I’m often asked, can small hospitals survive?
It’s a good question, and timely.
As we noted in our updated strategic plan, the challenge facing small hospitals is to continue providing essential services in this quickly changing healthcare environment while improving operating margins. And the need has never been as urgent as it is today.
I believe hospitals like ours can succeed if they evolve. To do that, we must be willing to take a fresh look at the role of a small hospital today. It’s clear that we must start with the mandate to provide emergency services, and then build a stable financial base from there.
While there’s no easy answer, there are some new and promising concepts that transform the small hospital model. I say “promising” because the best ones consider being a small community hospital an asset rather than a liability. A concept that is gaining traction is frequently referred to as the “micro hospital” model which provides a clear vision of the role hospitals in small communities can and should play.
Typical characteristics of this type of hospital include:
- 24/7 emergency care with small ICU
- Few inpatient beds
- Surgery services, both inpatient and outpatient
- Ability for efficient patient transfer to larger nearby hospitals when required
- Core acute care services that include imaging, pharmacy and lab
- Often desirable services such as women’s health and wound care
- Telemedicine providing specialist access for diagnosis and treatment
It’s a smart alternative to the urgent care model, which offers limited services and no true emergency care. Another advantage is that it sees the small hospital as a critical bridge in healthcare, providing essential services locally while serving as an access point to the high acuity, specialized services of nearby larger hospitals.
If you think this model sounds a lot like a traditional community hospital reinvented to succeed among the stark realities of today’s healthcare environment, you’re right. But it’s not a simple transformation. Getting there requires a hospital to let go of the idea that it must be all things to all people and commit to a more limited number of revenue-producing services, while creating strong partnerships with other healthcare organizations.
Importantly, this direction maintains what makes a small hospital like ours special. I’m referring to such qualities as friendly staff, compassionate nurses, strong hospital-physician partnerships, a peaceful, healing environment, high patient satisfaction and consistent high quality of care. We’ve been moving toward this model for several years without calling it that. For example, we have:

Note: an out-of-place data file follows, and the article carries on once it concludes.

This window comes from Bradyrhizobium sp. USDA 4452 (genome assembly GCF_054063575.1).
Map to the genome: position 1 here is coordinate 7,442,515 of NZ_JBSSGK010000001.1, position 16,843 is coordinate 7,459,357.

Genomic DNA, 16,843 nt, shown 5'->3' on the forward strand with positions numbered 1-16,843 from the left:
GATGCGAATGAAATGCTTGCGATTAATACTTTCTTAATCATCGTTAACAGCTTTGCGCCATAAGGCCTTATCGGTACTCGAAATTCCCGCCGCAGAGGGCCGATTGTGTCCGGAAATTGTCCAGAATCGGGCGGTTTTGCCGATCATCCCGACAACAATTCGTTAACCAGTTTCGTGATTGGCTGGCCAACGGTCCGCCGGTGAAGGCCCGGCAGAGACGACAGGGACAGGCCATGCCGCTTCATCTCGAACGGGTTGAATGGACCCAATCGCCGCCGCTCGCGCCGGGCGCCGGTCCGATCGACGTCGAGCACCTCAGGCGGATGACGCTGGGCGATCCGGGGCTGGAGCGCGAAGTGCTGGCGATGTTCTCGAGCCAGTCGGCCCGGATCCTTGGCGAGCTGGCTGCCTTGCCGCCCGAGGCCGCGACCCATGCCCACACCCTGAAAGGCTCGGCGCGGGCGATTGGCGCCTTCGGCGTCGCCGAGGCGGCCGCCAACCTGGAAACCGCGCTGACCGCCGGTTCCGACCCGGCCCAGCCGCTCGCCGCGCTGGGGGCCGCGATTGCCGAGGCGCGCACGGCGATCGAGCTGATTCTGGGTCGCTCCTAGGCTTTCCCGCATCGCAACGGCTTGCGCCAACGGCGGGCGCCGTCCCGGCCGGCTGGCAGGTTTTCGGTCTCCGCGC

- Demonstrated our commitment to emergency care as the core of our mission by building a modern Emergency Department.
- Responded to the dramatic shift from inpatient to outpatient services by focusing on expanding outpatient services, including increasing the number of specialists serving our community and setting up physician specialist offices.
- Analyzed margins for all service lines and addressed those areas where financial results are not meeting expectations and need improvement.
- Expanded and modernized many parts of the hospital, including creating a state-of-the-art Surgery Center that has attracted surgeons.
- Forged important new partnerships such as our recent affiliation with UCSF Health and our relationship with Canopy Health.
Nor does this reinvented community hospital model preclude developing new revenue opportunities, such as creating niche specialty areas that allow us to leverage the destination desirability of our location in attracting patients from outside of Sonoma Valley. We already have this in bariatric (weight loss) surgery, which attracts patients from the greater Bay Area and beyond, and we’re working to create similar regional services with women’s health and pain management.
I am convinced this direction provides great potential as we face a future with ever-declining inpatient volumes, tightening insurance payments and increased competition for higher margin services. It will require some streamlining of operations beyond what we have already accomplished, but we are well on the way. Our new relationship with UCSF Health will definitely be an asset as we move in this direction.
So, the answer is yes, I believe small hospitals can survive and even thrive if they are willing to reinvent themselves.
In good health,
President and Chief Executive Officer
Sonoma Valley Hospital